A new report from Standard & Poor’s notes that “Hurricane Katrina, followed closely on its heels by Hurricane Rita, wound up revealing the flaws in many insurance-industry assumptions.”
The article, titled “Katrina Opens Pandora’s Box For Insurance Industry,” says that many assumptions were sent reeling by the devastation unleashed upon the New Orleans region in the hurricanes’ wake. All of the 1.6 million claims (900,000 in Louisiana alone) that the Insurance Services Office estimates will emerge from aftermath will come to personal, commercial, and reinsurance carriers.
“The aftermath has put insurance companies very much between a rock and a hard place,” stated S&P credit analyst Thomas Upton. S&P notes that “insurers have won praise for their management of the crisis but have also been earning brickbats from the consumer press.”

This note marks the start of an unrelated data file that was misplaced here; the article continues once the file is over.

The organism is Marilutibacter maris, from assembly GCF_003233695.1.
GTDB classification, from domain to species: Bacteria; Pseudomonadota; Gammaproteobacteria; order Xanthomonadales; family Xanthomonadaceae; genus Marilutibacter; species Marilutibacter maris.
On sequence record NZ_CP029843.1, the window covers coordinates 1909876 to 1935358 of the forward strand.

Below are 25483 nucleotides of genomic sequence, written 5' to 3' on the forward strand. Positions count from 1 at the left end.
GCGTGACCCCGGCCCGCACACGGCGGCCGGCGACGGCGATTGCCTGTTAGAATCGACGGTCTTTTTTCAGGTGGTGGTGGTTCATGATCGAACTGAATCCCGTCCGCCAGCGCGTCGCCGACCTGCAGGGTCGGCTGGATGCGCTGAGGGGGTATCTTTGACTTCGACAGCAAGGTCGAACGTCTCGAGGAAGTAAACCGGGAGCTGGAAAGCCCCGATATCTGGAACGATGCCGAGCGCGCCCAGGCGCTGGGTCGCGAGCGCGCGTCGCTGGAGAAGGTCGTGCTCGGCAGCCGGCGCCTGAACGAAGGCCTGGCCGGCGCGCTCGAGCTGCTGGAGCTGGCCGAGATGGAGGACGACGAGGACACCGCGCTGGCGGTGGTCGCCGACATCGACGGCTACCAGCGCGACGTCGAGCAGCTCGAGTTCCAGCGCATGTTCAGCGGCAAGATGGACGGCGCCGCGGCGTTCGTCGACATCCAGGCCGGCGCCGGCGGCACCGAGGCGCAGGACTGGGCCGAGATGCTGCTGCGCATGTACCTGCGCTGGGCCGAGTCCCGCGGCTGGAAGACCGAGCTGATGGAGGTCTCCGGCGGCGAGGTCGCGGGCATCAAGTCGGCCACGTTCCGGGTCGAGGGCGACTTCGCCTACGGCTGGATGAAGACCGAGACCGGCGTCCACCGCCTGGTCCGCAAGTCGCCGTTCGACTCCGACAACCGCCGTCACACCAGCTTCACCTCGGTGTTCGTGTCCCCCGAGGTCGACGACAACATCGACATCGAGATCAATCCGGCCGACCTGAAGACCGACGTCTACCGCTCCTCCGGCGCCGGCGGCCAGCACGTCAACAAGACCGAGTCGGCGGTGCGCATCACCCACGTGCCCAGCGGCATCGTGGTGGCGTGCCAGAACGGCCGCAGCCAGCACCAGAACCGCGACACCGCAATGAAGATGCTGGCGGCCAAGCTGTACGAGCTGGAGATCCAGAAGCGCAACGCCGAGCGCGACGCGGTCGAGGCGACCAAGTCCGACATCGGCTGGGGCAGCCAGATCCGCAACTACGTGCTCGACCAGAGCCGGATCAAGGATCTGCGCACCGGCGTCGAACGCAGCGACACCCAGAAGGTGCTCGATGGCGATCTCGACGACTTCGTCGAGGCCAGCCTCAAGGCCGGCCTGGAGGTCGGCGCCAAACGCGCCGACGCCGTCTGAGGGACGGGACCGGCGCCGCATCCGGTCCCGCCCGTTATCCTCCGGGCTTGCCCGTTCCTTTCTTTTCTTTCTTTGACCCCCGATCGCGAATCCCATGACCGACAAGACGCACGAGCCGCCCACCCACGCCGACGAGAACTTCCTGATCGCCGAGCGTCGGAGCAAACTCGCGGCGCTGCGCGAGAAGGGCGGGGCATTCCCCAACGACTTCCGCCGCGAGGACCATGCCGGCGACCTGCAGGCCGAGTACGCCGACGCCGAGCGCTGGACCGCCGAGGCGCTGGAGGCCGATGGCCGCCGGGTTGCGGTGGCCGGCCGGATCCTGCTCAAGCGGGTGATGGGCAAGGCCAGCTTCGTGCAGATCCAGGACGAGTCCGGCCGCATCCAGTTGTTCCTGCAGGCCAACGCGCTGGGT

Among some of the report’s highlights S&P notes that both State Farm and Allstate are “being very tight lipped about their future personal lines involvement in Louisiana.” It also predicts that “reinsurers exposed to catastrophe-prone regions such as the Gulf are most likely to seek 30 to 100 percent rate increases, and deductibles will jump substantially.”
In a rather ominous conclusion S&P said: “It’s not over yet. Forecasters—including Tropical Storm Risk in London as well as climatologists at Colorado State University—are predicting a 2006 hurricane season that will be 60 percent more active than the norm.”
The report is available to subscribers of RatingsDirect, Standard & Poor’s Web-based credit research and analysis system, at www.ratingsdirect.com. You may purchase a copy of the report by calling (1) 212-438-9823 or sending an e-mail to: email@example.com. Ratings information can also be found on Standard & Poor’s public Web site at www.standardandpoors.com for 24 hours after publication date.
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